The food linked to 'leading' cause of vision loss – found in 99% of British households – Express


We use your sign-up to provide content in ways you’ve consented to and to improve our understanding of you. This may include adverts from us and 3rd parties based on our understanding. You can unsubscribe at any time. More info
Watching a sunset is one of life’s most pleasurable pastimes. It’s made pleasurable by the miraculous process of light hitting the retina (a light-sensitive layer of tissue at the back of the eye), which in turn sends signals through the optic nerve to the brain. The brain then turns these signals into the images you see. Unfortunately, many things can hinder this process, such as age. However, diet can also play a role in vision loss and there are some surprising associations.
According to Doctor Brian Wachler, Leading Medical review, Ophthalmologist and Tik-Tok star, from leading eyesight experts, All About Vision, simple carbohydrates, such as those found in white bread and pasta, have been linked with a higher chance of developing age-related macular degeneration (AMD).
“This is the leading cause of vision loss in older adults.”
The doc continued: “These types of carbs are digested too quickly, causing a spike in blood sugar levels.”
The association to white bread is particularly concerning given how popular the food is in Britain.
READ MORE: Eyesight warning: The nation’s favourite meal caused Briton to go ‘blind’ – doctor
White bread consumption is associated with the risk of AMD
According to the latest estimates, bread is bought by 99.8 percent of British households, and the equivalent of nearly 11 million loaves are sold each day.
Of course, many people eat healthier types of bread, such as the whole grain variety.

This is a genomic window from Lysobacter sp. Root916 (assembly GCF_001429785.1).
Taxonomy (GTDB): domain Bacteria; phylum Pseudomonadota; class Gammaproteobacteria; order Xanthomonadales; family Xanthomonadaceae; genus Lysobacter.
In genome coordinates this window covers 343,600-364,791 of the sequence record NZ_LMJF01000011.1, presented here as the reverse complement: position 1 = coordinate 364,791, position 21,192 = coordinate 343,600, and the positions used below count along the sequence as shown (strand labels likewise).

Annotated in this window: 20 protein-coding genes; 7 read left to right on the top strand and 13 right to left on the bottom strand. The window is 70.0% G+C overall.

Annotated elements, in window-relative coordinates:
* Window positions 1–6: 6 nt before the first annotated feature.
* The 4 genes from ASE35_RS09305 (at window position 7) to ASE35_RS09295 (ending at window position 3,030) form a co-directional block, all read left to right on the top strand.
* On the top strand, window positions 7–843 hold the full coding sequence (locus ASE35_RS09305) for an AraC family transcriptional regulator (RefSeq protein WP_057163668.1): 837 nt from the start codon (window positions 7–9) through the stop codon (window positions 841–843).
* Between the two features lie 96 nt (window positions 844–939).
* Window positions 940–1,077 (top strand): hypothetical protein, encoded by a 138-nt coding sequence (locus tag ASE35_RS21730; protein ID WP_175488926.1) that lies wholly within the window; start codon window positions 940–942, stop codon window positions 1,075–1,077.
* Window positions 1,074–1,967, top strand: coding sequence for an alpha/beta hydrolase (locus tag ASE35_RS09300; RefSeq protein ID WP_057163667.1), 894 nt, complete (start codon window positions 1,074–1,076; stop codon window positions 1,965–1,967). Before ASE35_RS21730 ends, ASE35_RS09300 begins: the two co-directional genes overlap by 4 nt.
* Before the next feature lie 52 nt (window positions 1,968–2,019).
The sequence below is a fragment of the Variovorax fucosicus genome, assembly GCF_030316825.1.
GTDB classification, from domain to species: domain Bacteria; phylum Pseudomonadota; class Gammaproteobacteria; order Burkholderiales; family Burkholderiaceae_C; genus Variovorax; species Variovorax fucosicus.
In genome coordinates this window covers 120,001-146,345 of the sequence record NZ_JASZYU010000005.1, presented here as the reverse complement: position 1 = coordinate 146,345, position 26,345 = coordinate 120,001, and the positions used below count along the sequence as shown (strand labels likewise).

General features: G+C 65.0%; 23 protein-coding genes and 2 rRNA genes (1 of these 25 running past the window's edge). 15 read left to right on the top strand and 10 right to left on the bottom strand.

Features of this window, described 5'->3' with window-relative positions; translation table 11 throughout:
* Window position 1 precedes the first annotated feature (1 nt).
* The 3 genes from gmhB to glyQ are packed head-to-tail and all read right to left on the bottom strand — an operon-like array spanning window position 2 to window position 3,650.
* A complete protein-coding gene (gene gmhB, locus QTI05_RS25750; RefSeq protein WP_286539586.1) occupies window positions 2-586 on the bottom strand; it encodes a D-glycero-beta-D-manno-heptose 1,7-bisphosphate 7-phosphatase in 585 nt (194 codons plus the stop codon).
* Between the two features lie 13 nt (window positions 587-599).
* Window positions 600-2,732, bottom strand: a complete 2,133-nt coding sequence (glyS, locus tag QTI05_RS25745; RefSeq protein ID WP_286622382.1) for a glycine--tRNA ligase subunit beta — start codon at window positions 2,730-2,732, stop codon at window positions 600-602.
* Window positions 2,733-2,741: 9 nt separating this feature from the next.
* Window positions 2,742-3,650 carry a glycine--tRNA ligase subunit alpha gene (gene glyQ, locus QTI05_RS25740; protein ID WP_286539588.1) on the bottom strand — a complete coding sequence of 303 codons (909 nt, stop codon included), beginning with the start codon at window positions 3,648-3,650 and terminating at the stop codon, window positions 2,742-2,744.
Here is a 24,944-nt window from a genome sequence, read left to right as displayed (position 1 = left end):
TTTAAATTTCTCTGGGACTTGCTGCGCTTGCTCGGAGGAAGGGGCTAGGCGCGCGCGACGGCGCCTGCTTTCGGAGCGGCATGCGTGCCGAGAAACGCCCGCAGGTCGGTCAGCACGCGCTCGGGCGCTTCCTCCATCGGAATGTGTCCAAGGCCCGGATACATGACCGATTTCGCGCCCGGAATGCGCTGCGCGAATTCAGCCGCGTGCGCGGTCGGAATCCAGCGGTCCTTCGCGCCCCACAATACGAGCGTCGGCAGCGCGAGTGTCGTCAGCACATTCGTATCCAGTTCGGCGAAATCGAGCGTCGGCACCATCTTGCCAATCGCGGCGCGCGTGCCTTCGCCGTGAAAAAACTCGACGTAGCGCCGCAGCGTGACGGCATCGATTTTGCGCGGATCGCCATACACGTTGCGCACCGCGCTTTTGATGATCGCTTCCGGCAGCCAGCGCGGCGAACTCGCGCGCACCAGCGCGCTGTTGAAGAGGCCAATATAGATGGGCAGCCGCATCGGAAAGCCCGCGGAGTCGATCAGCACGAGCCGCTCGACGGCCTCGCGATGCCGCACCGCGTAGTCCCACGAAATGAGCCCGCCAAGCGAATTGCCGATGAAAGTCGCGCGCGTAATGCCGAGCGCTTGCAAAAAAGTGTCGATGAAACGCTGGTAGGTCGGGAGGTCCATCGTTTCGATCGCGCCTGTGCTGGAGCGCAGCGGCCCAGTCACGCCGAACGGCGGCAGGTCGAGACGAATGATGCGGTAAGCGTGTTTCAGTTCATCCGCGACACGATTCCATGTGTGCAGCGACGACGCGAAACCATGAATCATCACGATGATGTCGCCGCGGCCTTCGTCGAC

Nonetheless, it’s estimated that 60 to 70 percent of the bread Britons eat is white and sandwiches are thought to account for 50 percent of overall bread consumption.
To avoid the risks to vision, Doctor Wachler advised swapping your white bread and pasta for whole grain versions.
DON’T MISS
Diabetes: The alcoholic drink ‘beneficial’ for blood sugar levels [TIPS]
Non-alcoholic drink associated with blood clot formation in ‘1 hour’ [ADVICE]
Bill Turnbull: Classic FM star on ‘bumpy’ cancer journey [INSIGHT]
Cutting back on processed meats is imperative because “processed meats including hot dogs, bacon and deli meats are high in sodium.
“This increase in salt will eventually lead to high blood pressure.
“In your eyes, this may cause hypertensive retinopathy; blood vessel damage that may lead to blurred vision or vision loss.”
According to the doc, you should try and limit your salt intake to 2,300mg or less a day.
READ MORE: Eyesight: Hot drink enjoyed by billions can ‘dehydrate’ the eyes and cause ‘vision loss’
Swap your white bread and pasta for whole grain versions
The NHS says adults should eat no more than 6g of salt a day (2.4g sodium) – that’s around one teaspoon.
“You should avoid sugary drinks that are high in sugar or artificial sweeteners,” advises the doc.
He explained: “They can cause a spike in blood sugar levels, which can accelerate cataract formation if diabetes develops.
“High blood sugar levels can also make the eye lense swell, which can cause blurred vision.”
Processed meats can lead to vision loss due to high sodium content
According to Doctor Wachler, you should try eating more fruit and vegetables full of vitamin C like citrus fruits, tomatoes and red peppers.
“Foods with lutein and zeaxanthin, like spinach, kale, and mustard greens, are associated with lower risk of AMD too along with beta-carotene, vitamin E, and zinc,” the eye specialist explained.
You should also stay hydrated because the “human body relies heavily on water to function smoothly”.
The doc added: “Dehydration can have an impact on tear production leading to dry eyes. Try getting a drink of water every other hour or get a water bottle with times on it to help keep you on track.”
See today’s front and back pages, download the newspaper, order back issues and use the historic Daily Express newspaper archive.

source


Leave a Reply

Your email address will not be published.